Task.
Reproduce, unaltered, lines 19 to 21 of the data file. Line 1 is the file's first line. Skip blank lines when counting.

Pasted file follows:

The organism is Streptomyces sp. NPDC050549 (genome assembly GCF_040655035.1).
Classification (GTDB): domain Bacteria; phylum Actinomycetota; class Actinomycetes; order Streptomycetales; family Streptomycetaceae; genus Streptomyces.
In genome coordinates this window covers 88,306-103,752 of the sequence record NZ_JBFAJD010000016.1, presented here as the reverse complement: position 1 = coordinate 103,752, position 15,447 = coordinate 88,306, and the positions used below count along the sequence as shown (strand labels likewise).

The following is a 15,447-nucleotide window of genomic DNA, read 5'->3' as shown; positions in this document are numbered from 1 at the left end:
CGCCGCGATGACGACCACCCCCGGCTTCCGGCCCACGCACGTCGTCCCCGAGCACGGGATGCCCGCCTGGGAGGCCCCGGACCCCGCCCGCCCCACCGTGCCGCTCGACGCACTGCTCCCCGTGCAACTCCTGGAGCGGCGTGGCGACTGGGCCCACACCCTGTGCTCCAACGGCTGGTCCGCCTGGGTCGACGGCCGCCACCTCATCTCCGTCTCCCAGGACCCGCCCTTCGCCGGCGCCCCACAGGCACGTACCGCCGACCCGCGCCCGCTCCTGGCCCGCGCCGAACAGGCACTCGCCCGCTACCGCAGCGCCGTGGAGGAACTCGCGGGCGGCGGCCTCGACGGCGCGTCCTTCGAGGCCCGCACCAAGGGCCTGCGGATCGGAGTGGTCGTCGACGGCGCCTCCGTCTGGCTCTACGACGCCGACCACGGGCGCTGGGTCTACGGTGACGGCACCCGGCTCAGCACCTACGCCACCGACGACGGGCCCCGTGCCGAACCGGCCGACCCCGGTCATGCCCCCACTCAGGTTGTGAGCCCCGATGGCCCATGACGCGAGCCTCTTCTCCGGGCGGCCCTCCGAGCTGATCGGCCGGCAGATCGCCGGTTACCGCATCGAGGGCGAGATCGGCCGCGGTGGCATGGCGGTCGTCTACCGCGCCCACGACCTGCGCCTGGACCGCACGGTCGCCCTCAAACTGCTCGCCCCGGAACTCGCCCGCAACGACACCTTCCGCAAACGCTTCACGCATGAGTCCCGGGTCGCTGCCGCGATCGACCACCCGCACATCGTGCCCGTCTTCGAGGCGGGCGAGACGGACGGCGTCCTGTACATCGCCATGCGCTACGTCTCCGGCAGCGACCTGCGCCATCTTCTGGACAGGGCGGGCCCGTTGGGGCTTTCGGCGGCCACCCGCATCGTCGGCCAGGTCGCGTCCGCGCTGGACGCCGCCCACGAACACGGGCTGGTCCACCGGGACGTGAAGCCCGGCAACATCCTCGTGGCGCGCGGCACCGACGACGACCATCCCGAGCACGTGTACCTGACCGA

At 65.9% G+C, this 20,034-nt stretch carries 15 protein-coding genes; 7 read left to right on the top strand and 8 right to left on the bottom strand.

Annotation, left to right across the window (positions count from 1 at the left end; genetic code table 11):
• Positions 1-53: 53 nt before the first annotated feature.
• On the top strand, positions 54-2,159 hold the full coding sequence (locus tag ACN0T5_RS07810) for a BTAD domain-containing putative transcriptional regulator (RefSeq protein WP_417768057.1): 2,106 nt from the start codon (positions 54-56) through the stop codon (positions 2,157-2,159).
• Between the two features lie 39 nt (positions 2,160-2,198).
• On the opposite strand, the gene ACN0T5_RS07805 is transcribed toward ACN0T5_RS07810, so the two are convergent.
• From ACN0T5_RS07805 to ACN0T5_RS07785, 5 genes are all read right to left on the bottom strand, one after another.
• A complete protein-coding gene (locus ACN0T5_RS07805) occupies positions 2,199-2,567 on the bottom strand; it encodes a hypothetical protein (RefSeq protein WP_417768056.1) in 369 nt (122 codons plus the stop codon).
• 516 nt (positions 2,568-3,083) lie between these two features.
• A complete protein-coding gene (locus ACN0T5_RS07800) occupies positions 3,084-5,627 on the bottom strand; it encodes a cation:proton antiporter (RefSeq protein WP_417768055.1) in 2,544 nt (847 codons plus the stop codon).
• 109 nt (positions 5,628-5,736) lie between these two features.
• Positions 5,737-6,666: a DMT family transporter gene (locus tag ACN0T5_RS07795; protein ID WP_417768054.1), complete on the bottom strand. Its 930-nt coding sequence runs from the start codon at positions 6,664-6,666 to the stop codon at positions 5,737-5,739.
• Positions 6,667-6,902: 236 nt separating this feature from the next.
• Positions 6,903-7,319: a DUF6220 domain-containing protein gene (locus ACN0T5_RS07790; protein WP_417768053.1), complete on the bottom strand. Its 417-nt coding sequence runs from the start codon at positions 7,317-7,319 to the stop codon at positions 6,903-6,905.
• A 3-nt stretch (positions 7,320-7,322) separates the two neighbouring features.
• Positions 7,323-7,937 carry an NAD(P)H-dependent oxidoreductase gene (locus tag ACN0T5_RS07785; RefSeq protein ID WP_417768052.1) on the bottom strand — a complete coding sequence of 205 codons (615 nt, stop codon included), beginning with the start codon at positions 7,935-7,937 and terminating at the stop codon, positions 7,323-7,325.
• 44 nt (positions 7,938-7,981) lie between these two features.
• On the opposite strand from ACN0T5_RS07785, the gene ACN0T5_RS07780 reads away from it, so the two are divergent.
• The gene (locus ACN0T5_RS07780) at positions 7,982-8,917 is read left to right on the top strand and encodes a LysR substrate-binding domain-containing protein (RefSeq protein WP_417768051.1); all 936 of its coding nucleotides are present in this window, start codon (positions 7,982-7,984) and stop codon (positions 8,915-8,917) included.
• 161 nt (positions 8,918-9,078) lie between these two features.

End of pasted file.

• Positions 6,903-7,319: a DUF6220 domain-containing protein gene (locus ACN0T5_RS07790; protein WP_417768053.1), complete on the bottom strand. Its 417-nt coding sequence runs from the start codon at positions 7,317-7,319 to the stop codon at positions 6,903-6,905.
• A 3-nt stretch (positions 7,320-7,322) separates the two neighbouring features.
• Positions 7,323-7,937 carry an NAD(P)H-dependent oxidoreductase gene (locus tag ACN0T5_RS07785; RefSeq protein ID WP_417768052.1) on the bottom strand — a complete coding sequence of 205 codons (615 nt, stop codon included), beginning with the start codon at positions 7,935-7,937 and terminating at the stop codon, positions 7,323-7,325.